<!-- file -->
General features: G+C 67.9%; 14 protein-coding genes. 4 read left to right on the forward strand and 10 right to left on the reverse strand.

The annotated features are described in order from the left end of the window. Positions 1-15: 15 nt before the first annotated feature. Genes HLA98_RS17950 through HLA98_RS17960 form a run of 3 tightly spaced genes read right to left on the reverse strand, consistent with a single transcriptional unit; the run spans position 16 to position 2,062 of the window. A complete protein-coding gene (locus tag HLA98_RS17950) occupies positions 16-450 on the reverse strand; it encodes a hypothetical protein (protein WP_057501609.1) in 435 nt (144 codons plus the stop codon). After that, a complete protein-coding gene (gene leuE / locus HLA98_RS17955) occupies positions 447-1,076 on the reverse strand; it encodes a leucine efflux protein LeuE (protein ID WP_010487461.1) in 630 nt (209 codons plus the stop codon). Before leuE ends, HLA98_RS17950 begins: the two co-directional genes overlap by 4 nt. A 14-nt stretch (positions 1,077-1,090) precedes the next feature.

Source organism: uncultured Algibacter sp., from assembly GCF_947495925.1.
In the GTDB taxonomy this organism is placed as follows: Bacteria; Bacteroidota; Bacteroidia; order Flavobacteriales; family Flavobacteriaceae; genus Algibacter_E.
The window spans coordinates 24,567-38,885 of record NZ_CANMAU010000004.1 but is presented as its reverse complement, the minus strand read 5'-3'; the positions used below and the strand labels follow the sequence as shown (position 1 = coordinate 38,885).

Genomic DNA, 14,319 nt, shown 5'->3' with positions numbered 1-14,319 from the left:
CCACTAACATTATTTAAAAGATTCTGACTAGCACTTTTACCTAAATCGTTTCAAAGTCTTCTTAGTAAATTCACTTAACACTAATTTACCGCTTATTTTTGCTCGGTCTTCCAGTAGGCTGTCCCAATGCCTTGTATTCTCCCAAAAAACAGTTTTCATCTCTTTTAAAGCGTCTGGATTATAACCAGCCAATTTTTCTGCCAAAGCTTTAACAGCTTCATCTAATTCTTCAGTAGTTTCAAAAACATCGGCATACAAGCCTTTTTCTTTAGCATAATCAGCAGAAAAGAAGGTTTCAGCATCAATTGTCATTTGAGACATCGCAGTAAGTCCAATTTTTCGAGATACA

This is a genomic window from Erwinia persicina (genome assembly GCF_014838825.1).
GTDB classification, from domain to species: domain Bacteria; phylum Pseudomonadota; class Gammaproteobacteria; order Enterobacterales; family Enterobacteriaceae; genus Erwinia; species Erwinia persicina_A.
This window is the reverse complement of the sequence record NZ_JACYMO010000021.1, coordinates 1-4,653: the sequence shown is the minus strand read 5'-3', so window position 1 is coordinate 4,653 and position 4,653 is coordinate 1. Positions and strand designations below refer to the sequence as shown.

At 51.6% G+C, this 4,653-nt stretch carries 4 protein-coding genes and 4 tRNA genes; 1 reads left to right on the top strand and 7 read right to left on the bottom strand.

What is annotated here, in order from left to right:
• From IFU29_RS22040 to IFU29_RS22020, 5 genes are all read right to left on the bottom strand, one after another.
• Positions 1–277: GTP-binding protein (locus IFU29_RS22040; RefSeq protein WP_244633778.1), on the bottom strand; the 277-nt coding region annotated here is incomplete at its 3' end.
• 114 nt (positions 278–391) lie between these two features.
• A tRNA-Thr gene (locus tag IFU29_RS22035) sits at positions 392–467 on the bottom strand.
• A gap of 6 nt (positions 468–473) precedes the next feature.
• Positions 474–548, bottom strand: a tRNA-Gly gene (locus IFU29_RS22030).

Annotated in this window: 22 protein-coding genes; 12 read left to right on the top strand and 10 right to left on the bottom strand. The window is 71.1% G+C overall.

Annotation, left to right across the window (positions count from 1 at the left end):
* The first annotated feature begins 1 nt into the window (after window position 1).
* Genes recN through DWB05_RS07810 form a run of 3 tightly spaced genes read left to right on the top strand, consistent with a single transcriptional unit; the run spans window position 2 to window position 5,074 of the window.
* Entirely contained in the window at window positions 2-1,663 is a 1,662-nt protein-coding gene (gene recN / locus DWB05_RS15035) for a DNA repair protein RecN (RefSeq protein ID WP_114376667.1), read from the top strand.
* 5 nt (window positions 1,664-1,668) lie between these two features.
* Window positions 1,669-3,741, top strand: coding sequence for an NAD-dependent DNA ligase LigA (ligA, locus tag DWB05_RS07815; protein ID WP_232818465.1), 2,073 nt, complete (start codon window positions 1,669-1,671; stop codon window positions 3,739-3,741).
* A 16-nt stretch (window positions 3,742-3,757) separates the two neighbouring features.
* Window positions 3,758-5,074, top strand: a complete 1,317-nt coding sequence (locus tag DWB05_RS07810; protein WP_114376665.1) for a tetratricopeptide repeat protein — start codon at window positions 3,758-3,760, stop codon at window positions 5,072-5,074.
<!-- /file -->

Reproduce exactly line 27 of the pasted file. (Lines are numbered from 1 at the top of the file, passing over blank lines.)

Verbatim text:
* Window positions 3,758-5,074, top strand: a complete 1,317-nt coding sequence (locus tag DWB05_RS07810; protein WP_114376665.1) for a tetratricopeptide repeat protein — start codon at window positions 3,758-3,760, stop codon at window positions 5,072-5,074.